By Fredric Brown
Let’s talk a little bit about Pulp Mysteries. I LOVE them, even though they are deeply offensive by most of today’s standards, and the mindset of a hardboiled detective is about as far from my own as it is possible to be.
I was first introduced to them in high school, when my family went through a phase of watching movies from the 40s, including The Maltese Falcon, The Big Sleep, and The Thin Man. I went from there to reading Dashiell Hammett, who I absolutely love, and a little Raymond Chandler, who threw around the n-word enough to make me too uncomfortable to read most of his books.*
For a while, I looked for contemporary authors who also used the hardboiled style, and found Robert B. Parker (entertaining fluff that my mom accurately criticized for never allowing his characters to grow), Bill Pronzini (who has a nice gimmick of having a narrating detective who is never given a name), and my then favorite Joseph Hansen (featuring a gay insurance investigator who is as tough and stoic as any Sam Spade or Philip Marlowe).
Several years ago I picked up a collection of short stories titled Detective Duos, and was introduced to Fredric Brown’s Ed and Am Hunter, who immediately supplanted all other pulp mysteries in my heart forever. He wrote seven novels and one short story about the detective pair, all of which were published between 1947 and 1963 and are currently out of print, as far as I know. Tracking down each precious copy might have added just a little bit to my love of the series. (Much thanks to my wonderful sister for finding the seventh and rarest novel for me as a Christmas present a few years ago!)
In my opinion, Fredric Brown has not gotten the recognition he deserves as an author in any genre, though he is more known in the science fiction genre. I haven’t actually read any of those, but my impression is that they fit in fairly well with other contemporary science fiction novels, while his pulp mysteries really stand out from the rest.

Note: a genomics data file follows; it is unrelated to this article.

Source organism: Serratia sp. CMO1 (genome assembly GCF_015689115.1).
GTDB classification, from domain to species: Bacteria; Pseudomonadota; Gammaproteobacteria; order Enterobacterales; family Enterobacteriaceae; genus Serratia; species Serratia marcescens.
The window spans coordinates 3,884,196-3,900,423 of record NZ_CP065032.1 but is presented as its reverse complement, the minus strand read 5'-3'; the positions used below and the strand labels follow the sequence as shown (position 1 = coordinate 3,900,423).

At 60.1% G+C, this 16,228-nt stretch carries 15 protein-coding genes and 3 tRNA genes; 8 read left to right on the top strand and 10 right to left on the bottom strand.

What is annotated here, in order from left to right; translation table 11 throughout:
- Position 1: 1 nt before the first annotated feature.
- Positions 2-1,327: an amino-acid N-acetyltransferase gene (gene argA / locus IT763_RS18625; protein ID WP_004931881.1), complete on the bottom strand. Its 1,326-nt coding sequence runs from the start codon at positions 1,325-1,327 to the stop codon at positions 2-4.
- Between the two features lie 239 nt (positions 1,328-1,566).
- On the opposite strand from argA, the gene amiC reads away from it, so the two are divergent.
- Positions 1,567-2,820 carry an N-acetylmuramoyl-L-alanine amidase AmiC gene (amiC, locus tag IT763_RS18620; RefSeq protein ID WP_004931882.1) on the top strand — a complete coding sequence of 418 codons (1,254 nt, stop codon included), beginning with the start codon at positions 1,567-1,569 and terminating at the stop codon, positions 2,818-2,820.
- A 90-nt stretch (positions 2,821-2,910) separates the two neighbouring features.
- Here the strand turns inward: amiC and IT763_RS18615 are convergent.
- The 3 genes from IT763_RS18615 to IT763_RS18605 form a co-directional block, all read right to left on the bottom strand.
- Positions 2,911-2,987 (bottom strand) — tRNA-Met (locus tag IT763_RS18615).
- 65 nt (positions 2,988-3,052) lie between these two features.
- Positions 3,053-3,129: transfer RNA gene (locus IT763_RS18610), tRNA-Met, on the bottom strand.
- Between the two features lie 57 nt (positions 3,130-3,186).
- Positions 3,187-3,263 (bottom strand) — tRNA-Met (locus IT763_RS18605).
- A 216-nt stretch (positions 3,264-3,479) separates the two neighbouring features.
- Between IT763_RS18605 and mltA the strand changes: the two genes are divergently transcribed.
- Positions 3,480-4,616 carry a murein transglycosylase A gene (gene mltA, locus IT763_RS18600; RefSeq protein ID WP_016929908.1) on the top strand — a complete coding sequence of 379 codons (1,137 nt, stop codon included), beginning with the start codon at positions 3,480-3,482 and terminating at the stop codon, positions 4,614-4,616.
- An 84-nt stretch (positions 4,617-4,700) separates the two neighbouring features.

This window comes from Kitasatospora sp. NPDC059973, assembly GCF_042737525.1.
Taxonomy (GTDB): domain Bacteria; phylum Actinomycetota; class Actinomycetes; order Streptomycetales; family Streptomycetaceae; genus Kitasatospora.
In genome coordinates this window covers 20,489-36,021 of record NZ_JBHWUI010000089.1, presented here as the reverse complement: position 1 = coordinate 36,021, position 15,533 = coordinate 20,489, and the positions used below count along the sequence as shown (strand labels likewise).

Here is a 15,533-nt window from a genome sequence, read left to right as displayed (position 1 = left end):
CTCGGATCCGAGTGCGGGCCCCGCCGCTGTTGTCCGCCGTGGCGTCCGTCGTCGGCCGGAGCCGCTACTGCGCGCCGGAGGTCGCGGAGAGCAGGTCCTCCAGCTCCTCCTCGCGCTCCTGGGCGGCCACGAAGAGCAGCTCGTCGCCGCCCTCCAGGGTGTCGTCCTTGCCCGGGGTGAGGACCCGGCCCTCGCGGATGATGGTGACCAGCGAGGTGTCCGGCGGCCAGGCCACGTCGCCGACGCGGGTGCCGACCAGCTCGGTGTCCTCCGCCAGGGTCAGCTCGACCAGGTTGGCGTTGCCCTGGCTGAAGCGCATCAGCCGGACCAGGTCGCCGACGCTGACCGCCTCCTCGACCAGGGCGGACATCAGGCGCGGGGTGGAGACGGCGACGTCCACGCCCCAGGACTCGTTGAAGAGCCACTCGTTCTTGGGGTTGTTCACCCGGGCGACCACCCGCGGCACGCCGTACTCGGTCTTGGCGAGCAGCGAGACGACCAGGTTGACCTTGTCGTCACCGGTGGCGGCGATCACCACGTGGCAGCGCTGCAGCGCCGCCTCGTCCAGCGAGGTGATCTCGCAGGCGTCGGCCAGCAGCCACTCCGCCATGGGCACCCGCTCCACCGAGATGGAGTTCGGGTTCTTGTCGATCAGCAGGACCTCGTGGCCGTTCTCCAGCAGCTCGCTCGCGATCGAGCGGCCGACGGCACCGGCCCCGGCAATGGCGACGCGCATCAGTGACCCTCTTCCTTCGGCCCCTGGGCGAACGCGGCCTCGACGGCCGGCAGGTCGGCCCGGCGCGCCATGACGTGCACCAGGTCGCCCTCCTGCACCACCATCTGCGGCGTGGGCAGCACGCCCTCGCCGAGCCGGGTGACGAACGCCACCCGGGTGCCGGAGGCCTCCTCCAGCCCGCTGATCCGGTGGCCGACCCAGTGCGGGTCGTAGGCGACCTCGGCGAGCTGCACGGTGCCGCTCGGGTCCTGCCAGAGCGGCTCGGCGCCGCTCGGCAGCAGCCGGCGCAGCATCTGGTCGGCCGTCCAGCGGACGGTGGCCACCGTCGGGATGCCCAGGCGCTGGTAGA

The first book of the series, The Fabulous Clipjoint, introduces us to Ed Hunter, who is just 18 and teams up with his uncle, Ambrose “Am” Hunter, to solve the murder of his father. They live in gritty noir-ish Chicago, and feel the bitterness and cynicism of every other pulp detective, but Brown writes them with honesty and vulnerability that makes them more relatable and likeable than any other pulp mystery characters I’d read. I knew this book was something special when Ed makes a speech about wanting to have a drink of whiskey in honor of his dad, downs a hefty shot of whiskey, and promptly throws up.
Funny story, though: My first copy of The Fabulous Clipjoint ended with a plot dead-end with the detectives stumped, and I was a little taken aback but impressed at Brown’s moxie at showing that real-life mysteries don’t always end in tidy packages. Then, I ran across another copy in a used book store, and realized that my first copy was missing the last third of the book. The actual ending isn’t as bravely unusual, but is a lot more satisfying as a reader.
*Rereading The Fabulous Clipjoint, there are more casual racial slurs than I’d remembered, which is very unfortunate. They never actually describe a specific character, which is something of a poor salve for my conscience, but one I have to hang on to or else quit pulp mysteries forever.